How do scientists search for stars and galaxies millions of light years away?


How do scientists search for stars and galaxies millions of light years away?

In: Technology

You must have heard of the HUBBLE Space Telescope. Launched in 1990, orbiting Earth at around 560 km altitude, with it’s 2.4 meter objective, it’s four main instruments can observe in the near Ultraviolet, visible and near infrared spectra. Hubble can see the dimmest and faintest objects out there of any telescope we’ve ever built, and can do so to wavelengths entering the near infrared. In theory, it could pick up traces of once-ultraviolet light from objects from when the Universe was just 400 million years old.

But Hubble can not verify precisely just how far the observed galaxies are. For this purpose, astronomers need to measure the precise wavelengths that the emission and absorption features from a galaxy are, and for this, they use ground-based spectroscopy. And that in turn means that they turn to the largest telescopes ever built, such as the 10-meter Keck telescopes in Hawaii, which houses the newly-installed MOSFIRE spectrometer, perfected for infrared observations.

Talking about distances, the latest find – galaxy EGS8p7, observed and measured by Hubble just a few months ago, was confirmed to have a red shift of 8.63 – the highest redshift of any galaxy ever, meaning that its emission lines are a factor of 863% longer in wavelength today than when they were emitted. The light from this object comes from when the Universe was just 588 million years old, or just 4% of its age.

[When galaxies are moving away from us at high speeds, it causes the light to redshift, by stretching its wavelength. The energy of a photon is defined by its wavelength, so if the wavelength is stretched due to the doppler effect, it drops to a lower energy and hence becomes red in color. For a galaxy whose light was emitted more than 13 billion years ago, that redshift is so severe that the ultraviolet light emitted by its atoms gets shifted all the way past the visible light portion and into the infrared. Shift that light some more, and even the Hubble Space Telescope won’t be able to detect it.]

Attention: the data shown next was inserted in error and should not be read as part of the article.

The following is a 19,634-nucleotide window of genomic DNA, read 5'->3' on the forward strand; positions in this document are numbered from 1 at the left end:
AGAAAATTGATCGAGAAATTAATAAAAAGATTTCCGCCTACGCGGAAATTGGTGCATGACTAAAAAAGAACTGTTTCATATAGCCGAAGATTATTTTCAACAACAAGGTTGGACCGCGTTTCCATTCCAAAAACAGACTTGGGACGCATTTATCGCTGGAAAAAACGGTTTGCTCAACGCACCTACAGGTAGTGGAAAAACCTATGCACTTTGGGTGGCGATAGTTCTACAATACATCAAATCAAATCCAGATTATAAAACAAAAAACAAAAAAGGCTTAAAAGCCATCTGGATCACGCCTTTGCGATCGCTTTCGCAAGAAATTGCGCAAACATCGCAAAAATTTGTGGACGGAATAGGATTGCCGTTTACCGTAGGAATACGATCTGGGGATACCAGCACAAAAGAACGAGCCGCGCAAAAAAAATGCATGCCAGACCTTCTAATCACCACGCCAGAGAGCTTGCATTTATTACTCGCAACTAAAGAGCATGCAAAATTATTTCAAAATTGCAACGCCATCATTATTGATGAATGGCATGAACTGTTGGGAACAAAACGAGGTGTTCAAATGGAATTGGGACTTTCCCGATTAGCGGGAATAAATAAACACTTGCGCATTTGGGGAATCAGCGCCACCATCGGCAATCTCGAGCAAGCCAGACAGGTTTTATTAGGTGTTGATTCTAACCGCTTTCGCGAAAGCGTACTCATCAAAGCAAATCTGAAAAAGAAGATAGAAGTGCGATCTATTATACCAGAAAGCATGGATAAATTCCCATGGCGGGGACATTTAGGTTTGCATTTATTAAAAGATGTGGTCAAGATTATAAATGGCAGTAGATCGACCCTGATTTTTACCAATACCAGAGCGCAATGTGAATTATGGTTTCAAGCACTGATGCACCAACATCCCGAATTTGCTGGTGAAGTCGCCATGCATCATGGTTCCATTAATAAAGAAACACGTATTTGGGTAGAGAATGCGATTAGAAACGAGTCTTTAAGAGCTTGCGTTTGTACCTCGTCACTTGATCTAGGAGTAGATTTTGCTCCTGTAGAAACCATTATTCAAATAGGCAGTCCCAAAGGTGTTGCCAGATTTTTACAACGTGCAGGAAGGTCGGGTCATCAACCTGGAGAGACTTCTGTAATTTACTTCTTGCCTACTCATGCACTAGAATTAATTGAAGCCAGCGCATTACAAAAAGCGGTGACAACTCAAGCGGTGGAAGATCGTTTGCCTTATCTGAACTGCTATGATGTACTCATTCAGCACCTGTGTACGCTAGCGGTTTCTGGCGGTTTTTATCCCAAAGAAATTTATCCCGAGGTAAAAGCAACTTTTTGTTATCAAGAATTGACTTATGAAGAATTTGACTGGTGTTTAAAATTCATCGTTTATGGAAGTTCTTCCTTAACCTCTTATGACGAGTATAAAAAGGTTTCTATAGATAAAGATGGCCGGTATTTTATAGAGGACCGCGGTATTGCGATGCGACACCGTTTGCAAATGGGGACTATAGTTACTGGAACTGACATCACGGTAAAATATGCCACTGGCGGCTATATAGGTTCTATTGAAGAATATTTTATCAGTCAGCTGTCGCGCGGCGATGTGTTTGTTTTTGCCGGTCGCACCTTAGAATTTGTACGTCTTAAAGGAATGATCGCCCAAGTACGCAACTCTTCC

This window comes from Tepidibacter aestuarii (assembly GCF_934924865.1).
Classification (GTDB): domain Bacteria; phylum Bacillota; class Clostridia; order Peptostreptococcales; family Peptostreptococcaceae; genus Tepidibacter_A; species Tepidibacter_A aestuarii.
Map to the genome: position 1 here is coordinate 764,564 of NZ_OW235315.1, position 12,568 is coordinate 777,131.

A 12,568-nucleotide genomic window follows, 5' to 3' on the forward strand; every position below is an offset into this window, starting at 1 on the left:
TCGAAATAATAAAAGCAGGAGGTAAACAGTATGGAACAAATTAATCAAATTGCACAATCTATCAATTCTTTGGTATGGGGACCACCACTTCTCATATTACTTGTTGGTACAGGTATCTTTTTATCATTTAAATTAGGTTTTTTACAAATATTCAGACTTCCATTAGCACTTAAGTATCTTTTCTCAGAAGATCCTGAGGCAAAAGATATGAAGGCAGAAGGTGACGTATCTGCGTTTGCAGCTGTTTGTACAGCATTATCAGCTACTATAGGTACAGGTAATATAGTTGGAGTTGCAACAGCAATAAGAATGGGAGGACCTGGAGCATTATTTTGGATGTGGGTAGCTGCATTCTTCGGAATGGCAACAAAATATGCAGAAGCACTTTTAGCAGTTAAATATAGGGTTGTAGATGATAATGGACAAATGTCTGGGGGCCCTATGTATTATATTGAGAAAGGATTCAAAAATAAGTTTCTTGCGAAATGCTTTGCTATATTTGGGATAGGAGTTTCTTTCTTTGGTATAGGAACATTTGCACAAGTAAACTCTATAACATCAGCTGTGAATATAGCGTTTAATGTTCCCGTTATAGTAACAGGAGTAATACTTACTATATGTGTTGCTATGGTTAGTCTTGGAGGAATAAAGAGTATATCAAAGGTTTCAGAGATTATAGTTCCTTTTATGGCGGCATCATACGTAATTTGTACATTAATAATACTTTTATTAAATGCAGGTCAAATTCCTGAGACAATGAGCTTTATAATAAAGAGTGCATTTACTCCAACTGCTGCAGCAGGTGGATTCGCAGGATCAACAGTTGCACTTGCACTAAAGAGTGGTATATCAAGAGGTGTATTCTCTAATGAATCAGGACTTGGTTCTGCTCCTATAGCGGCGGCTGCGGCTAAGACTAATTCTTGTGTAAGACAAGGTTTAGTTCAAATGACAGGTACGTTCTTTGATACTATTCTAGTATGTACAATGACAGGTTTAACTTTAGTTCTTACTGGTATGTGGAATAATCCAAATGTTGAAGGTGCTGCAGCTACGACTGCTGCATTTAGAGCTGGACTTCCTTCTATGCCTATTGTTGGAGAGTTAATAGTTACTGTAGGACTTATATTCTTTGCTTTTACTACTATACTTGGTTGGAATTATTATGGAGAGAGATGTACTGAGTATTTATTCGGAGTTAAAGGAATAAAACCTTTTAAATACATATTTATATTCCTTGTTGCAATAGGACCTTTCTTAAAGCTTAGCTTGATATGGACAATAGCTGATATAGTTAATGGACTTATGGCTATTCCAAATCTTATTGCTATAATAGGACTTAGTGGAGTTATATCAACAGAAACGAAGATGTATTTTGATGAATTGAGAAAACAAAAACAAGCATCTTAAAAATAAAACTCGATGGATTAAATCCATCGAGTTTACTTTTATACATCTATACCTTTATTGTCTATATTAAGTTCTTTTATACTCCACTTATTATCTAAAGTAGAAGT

All records are meant to be broken. The above record won’t stand for long! Another newer, bigger telescope is being built. Known as the James Webb Space Telescope due to be launched in 2018. This has a 6.50 meter objective offering un-precedented resolution and sensitivity.

it should not only dwarf the light-gathering power of Hubble, it is designed to probe farther infrared wavelengths than Hubble has ever dreamt of. Unlike Hubble, which can reach wavelengths of about 1.5 microns, James Webb can go all the way out past ten microns, meaning it can see all the way back to the first galaxies and potentially beyond, even all the way back to the first stars.